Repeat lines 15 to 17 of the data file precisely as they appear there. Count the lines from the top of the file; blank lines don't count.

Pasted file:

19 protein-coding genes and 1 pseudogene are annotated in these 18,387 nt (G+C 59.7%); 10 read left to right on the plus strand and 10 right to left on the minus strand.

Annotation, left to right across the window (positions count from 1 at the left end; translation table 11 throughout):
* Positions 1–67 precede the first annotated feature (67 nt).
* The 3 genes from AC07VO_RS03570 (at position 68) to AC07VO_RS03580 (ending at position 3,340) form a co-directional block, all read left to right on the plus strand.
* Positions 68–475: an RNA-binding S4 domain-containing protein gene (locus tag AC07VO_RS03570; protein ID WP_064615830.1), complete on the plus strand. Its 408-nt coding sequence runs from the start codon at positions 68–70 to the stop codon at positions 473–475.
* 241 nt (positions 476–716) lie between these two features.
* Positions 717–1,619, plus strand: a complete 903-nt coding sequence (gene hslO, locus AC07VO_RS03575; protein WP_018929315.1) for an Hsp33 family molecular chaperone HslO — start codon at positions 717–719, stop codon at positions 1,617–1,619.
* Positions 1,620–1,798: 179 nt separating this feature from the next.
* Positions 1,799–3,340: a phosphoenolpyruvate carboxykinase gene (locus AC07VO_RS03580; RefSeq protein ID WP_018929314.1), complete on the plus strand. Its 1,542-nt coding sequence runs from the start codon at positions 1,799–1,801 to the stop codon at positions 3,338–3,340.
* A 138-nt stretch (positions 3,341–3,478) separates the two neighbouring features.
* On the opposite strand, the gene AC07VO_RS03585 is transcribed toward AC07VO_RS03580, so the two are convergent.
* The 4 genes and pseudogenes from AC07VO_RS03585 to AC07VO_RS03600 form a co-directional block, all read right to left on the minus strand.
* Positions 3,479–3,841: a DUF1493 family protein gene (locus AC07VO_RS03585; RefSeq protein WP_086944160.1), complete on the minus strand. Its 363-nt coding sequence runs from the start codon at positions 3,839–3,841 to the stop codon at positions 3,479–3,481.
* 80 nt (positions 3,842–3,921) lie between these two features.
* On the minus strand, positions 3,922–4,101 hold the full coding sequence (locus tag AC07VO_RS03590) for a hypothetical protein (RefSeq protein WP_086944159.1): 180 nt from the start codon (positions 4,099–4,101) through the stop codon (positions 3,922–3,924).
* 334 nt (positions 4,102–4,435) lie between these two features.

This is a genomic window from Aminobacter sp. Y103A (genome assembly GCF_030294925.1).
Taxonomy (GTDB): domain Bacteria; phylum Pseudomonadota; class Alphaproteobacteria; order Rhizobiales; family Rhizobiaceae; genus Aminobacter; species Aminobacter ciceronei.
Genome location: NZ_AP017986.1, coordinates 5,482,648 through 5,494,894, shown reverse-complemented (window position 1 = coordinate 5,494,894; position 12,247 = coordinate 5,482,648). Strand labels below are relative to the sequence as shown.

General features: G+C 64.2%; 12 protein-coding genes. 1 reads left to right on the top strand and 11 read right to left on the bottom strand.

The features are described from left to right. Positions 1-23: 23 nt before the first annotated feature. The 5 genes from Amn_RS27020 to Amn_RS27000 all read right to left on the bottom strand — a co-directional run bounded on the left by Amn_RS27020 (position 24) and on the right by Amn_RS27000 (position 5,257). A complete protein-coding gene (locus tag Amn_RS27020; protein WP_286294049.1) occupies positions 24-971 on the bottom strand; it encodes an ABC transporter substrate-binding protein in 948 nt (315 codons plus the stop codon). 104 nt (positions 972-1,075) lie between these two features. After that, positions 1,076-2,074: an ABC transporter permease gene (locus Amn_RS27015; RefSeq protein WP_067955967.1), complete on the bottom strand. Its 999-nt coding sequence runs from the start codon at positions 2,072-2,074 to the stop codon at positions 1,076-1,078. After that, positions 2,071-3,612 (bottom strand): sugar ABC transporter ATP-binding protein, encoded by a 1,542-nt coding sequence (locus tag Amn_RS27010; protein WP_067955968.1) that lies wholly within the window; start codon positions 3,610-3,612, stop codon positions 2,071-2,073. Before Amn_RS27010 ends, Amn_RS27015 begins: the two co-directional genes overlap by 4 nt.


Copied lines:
* On the minus strand, positions 3,922–4,101 hold the full coding sequence (locus tag AC07VO_RS03590) for a hypothetical protein (RefSeq protein WP_086944159.1): 180 nt from the start codon (positions 4,099–4,101) through the stop codon (positions 3,922–3,924).
* 334 nt (positions 4,102–4,435) lie between these two features.

This is a genomic window from Aminobacter sp. Y103A (genome assembly GCF_030294925.1).